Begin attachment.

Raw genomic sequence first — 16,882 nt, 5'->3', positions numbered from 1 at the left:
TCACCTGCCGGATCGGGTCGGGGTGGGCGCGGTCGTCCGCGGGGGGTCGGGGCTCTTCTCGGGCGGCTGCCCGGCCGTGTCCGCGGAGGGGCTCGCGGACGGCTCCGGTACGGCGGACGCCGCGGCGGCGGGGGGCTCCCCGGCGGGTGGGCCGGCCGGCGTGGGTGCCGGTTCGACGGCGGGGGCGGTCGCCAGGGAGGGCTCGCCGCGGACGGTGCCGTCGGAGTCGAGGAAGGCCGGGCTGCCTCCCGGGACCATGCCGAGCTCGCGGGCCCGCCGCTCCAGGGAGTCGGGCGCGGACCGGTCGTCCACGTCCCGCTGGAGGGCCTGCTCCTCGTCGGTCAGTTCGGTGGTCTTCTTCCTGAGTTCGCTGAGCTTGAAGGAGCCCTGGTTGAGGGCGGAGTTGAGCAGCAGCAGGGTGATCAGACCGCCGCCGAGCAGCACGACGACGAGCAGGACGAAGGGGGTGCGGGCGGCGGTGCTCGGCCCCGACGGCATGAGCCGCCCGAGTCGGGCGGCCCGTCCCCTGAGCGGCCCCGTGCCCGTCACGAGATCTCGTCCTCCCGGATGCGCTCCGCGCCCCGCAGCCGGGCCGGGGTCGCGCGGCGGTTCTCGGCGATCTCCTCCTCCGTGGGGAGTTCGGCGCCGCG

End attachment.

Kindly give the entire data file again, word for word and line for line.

Raw genomic sequence first — 16,882 nt, 5'->3', positions numbered from 1 at the left:
TCACCTGCCGGATCGGGTCGGGGTGGGCGCGGTCGTCCGCGGGGGGTCGGGGCTCTTCTCGGGCGGCTGCCCGGCCGTGTCCGCGGAGGGGCTCGCGGACGGCTCCGGTACGGCGGACGCCGCGGCGGCGGGGGGCTCCCCGGCGGGTGGGCCGGCCGGCGTGGGTGCCGGTTCGACGGCGGGGGCGGTCGCCAGGGAGGGCTCGCCGCGGACGGTGCCGTCGGAGTCGAGGAAGGCCGGGCTGCCTCCCGGGACCATGCCGAGCTCGCGGGCCCGCCGCTCCAGGGAGTCGGGCGCGGACCGGTCGTCCACGTCCCGCTGGAGGGCCTGCTCCTCGTCGGTCAGTTCGGTGGTCTTCTTCCTGAGTTCGCTGAGCTTGAAGGAGCCCTGGTTGAGGGCGGAGTTGAGCAGCAGCAGGGTGATCAGACCGCCGCCGAGCAGCACGACGACGAGCAGGACGAAGGGGGTGCGGGCGGCGGTGCTCGGCCCCGACGGCATGAGCCGCCCGAGTCGGGCGGCCCGTCCCCTGAGCGGCCCCGTGCCCGTCACGAGATCTCGTCCTCCCGGATGCGCTCCGCGCCCCGCAGCCGGGCCGGGGTCGCGCGGCGGTTCTCGGCGATCTCCTCCTCCGTGGGGAGTTCGGCGCCGCG